1 x Wonder Woman Notebook

1 x Black Canary Rock Candy Figure

1 x Pack of 5 Collectors Cards

1 x ‘Gotham or Bust’ Enamel Pin

As a collector of Funko pops I really only bought this box for the Batman pop to go with the rest of my Bombshells pop collection, everything else is just a bonus.  The Batman pop has a 40s style detective look which I absolutely love, it’s so different from any of the other Batman pops that you can buy.

I only have one other Rock candy figure a Supergirl from a Legion of collectors box and the Black Canary Rock Candy in this box is actually much smaller,  I don’t know if funko have changed the size of these figures or if its just the ones in these boxes. It is a nice figure and well detailed and I like the little details such as the tattoo on her arm,  which you have to look quite hard to see if you don’t remove the figure from the box. For some reason this figure reminds me of the Bratz dolls and I think it would be better as a Funko pop vinyl , but that’s just my opinion others may feel a lot differently about it.

The box also includes a Wonder Woman note book,  5 trading cards and a Gotham Or Bust pin badge. Some sites are saying that there are 12 trading cards in the box but there are only five .

The note book has Wonder Woman on the cover and the pages of the book are lined. Its quite small so would be the perfect size for a handbag . It a nice note book but it does feel very cheap , every time you turn a page it feels like it’s going to fall apart.

The five trading cards have pictures of Wonder Woman, Poison Ivy, Harley Quinn, Batgirl and Batwoman on the front DC comics Bombshells printed on the back. The front of the cards have a plastic feel to them. I like the pictures on the cards and I think they would look nice framed but to be perfectly honest I don’t really see the point in them. As far as I can tell every box has the same cards.

The last thing in the box is an enamel pin badge. The badge is shaped like a missile and has the words “ Gotham or Bust “ written on it. It also has bats with one bat crossed out. The badge is a nice size and has a great vintage look to it and I think it would look really nice on a jacket. I also like the fact that the stopper on the back is rubber instead of metal as I’ve found that they stay on better so there is less chance of losing it.

Overall I think this is a great box for collectors / DC comics fans. My favourite part of the box is the Batman pop and the enamel pin and I do think that the rock candy is a nice collectors piece . The only things I was disappointed with was the trading cards, ( as I said I don’t really see the point in them) and I think that the note book could have been better. I also wish that there was another funko pop rather than a rock candy figure but that’s just my personal opinion.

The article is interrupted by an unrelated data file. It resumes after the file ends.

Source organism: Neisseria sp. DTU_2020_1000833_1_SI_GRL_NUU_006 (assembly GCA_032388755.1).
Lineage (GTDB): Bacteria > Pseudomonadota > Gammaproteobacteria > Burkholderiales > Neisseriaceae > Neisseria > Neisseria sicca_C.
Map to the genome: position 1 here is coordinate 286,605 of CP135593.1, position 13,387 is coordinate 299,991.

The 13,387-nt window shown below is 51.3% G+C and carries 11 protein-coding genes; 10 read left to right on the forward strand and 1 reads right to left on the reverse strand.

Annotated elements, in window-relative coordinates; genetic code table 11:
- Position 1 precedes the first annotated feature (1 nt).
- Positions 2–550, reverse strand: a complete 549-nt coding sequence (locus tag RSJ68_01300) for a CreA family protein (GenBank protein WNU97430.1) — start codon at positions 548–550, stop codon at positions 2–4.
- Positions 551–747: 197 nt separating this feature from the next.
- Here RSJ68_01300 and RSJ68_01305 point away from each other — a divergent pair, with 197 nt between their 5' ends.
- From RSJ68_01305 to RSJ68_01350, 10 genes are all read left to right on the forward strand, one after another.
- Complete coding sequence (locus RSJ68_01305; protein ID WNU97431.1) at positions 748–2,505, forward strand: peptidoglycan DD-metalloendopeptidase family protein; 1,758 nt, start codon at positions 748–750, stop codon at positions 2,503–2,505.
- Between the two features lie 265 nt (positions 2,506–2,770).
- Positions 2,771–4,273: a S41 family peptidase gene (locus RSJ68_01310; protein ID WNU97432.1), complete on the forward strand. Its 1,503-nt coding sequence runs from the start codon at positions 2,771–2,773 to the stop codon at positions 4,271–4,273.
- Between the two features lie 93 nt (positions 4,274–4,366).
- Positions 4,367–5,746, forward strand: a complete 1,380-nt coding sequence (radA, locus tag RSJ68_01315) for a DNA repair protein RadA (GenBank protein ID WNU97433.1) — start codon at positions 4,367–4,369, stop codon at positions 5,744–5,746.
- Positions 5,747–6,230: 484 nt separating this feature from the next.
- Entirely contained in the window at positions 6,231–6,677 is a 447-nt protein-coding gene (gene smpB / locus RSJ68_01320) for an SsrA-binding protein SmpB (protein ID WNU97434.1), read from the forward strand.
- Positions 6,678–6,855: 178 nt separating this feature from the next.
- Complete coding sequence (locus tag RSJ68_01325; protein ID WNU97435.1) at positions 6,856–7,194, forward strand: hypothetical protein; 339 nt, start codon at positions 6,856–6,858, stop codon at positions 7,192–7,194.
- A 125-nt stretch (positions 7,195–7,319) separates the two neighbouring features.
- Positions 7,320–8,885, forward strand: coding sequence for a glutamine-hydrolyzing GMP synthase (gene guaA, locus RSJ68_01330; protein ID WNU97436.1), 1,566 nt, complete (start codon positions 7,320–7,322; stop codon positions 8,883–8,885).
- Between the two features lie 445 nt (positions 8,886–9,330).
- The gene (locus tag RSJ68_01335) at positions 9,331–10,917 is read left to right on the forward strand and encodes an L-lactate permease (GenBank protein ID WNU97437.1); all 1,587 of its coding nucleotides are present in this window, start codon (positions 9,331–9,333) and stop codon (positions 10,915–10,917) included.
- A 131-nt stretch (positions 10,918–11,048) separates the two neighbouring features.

Batman: Last Knight On Earth Review

Writer: Scott Snyder
Artists: Greg Capullo and Jonathan Glapion
Color Artist: FCO Plascencia
Letterer: Tom Napolitano

It’s no secret that 2019 was a great year for Batman stories. With the Dark Knight celebrating his 80th anniversary DC Comics pulled out all the stops and some great tales emerged. One of the greatest has now been released under one cover, as Batman: Last Knight On Earth – The Collected Edition.

Writer Scott Snyder has crafted a tale that’s equal part fantasy, nightmare and vintage comic-book fare. He and his collaborators, the brilliant Greg Capullo and Jonathan Glapion, teased lines and pages from the story for months before the first issue came out. The clever part is that these teasers only added to the mystery and anticipation. This made me happy, as I am a complete spoilerphobe.

I’ve been reading Batman comics for over forty years, so it’s rare that anything feels as new, or fresh as this tale does. I have to say that some of the previews, those showing a young Bruce locked in Arkham with everything pointing at his entire life as Batman being a lie, worried me slightly. That’s something that had been done before and talked about for decades.

Grant Morrison managed to make all the camp Batman stories of the 50s and 60s canon by explaining them as the fever dreams of a Batman driven temporarily insane, after prolonged sessions locked in a sensory deprivation tank.

British writer/artist Brian Talbot gave fans the disturbing two part tale “Mask” (in Batman: Legends Of The Dark Knight vol. 1, issues #39 and #40). This story was also about a Bruce Wayne who’d been told that his entire crimefighting career as Batman never happened.

Batman: Last Knight On Earth is every bit as scary, but even more surreal, than both of its predecessors.


Waking Knightmares

This story is bonkers, and more than slightly terrifying. The whole premise is enough to worry any dyed-in-the-wool bat-fan. It’s only fitting that Scott Snyder should team up with Greg Capullo and Jonathan Glapion on his final bat-tale, as this is the team he started with, way back in Batman (New 52) #1 back in September 2011. The art really adds to the sense of disjointedness and the nightmare feelings we feel whilst reading.

I love Capullo/Glapion’s Batman/Bruce Wayne, and their Joker has always been a favorite. Getting 150 plus pages of them telling a brand new Batman story has been an absolute joy. Their cartooony style is a perfect fit for a tale that goes from the streets of the Gotham City of today, to a future Arkham asylum, then a post-apocalyptic nightmare world of tomorrow.